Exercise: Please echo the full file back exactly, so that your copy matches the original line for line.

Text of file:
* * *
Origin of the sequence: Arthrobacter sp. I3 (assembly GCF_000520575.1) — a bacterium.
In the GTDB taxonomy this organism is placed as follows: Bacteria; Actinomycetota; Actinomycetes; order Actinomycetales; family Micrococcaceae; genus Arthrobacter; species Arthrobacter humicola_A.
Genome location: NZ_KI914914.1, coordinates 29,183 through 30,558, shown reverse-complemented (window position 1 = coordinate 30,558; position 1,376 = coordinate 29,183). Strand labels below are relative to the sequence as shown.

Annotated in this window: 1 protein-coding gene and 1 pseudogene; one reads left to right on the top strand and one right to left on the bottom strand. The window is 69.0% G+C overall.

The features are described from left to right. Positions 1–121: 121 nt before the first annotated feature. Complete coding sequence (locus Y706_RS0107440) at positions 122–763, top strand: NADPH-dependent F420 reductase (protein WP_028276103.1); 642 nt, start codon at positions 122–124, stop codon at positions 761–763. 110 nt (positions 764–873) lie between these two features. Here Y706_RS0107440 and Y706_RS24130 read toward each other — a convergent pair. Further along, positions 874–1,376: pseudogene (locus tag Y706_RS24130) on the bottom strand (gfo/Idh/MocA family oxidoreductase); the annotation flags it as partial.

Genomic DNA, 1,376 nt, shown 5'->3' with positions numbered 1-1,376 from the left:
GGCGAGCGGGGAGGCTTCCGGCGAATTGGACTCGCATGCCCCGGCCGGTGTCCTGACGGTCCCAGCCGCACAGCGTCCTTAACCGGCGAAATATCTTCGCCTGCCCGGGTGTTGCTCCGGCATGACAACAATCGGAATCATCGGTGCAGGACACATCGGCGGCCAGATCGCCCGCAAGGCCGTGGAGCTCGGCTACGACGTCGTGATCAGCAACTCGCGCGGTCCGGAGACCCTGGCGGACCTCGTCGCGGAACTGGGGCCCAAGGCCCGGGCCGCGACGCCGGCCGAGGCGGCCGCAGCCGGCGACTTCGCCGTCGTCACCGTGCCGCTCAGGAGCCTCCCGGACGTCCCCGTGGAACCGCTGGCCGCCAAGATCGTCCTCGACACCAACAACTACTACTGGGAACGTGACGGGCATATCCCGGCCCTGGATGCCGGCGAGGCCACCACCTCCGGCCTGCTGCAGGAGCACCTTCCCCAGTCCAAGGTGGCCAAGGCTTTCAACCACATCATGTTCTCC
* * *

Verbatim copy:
Origin of the sequence: Arthrobacter sp. I3 (assembly GCF_000520575.1) — a bacterium.
In the GTDB taxonomy this organism is placed as follows: Bacteria; Actinomycetota; Actinomycetes; order Actinomycetales; family Micrococcaceae; genus Arthrobacter; species Arthrobacter humicola_A.
Genome location: NZ_KI914914.1, coordinates 29,183 through 30,558, shown reverse-complemented (window position 1 = coordinate 30,558; position 1,376 = coordinate 29,183). Strand labels below are relative to the sequence as shown.

Annotated in this window: 1 protein-coding gene and 1 pseudogene; one reads left to right on the top strand and one right to left on the bottom strand. The window is 69.0% G+C overall.

The features are described from left to right. Positions 1–121: 121 nt before the first annotated feature. Complete coding sequence (locus Y706_RS0107440) at positions 122–763, top strand: NADPH-dependent F420 reductase (protein WP_028276103.1); 642 nt, start codon at positions 122–124, stop codon at positions 761–763. 110 nt (positions 764–873) lie between these two features. Here Y706_RS0107440 and Y706_RS24130 read toward each other — a convergent pair. Further along, positions 874–1,376: pseudogene (locus tag Y706_RS24130) on the bottom strand (gfo/Idh/MocA family oxidoreductase); the annotation flags it as partial.

Genomic DNA, 1,376 nt, shown 5'->3' with positions numbered 1-1,376 from the left:
GGCGAGCGGGGAGGCTTCCGGCGAATTGGACTCGCATGCCCCGGCCGGTGTCCTGACGGTCCCAGCCGCACAGCGTCCTTAACCGGCGAAATATCTTCGCCTGCCCGGGTGTTGCTCCGGCATGACAACAATCGGAATCATCGGTGCAGGACACATCGGCGGCCAGATCGCCCGCAAGGCCGTGGAGCTCGGCTACGACGTCGTGATCAGCAACTCGCGCGGTCCGGAGACCCTGGCGGACCTCGTCGCGGAACTGGGGCCCAAGGCCCGGGCCGCGACGCCGGCCGAGGCGGCCGCAGCCGGCGACTTCGCCGTCGTCACCGTGCCGCTCAGGAGCCTCCCGGACGTCCCCGTGGAACCGCTGGCCGCCAAGATCGTCCTCGACACCAACAACTACTACTGGGAACGTGACGGGCATATCCCGGCCCTGGATGCCGGCGAGGCCACCACCTCCGGCCTGCTGCAGGAGCACCTTCCCCAGTCCAAGGTGGCCAAGGCTTTCAACCACATCATGTTCTCC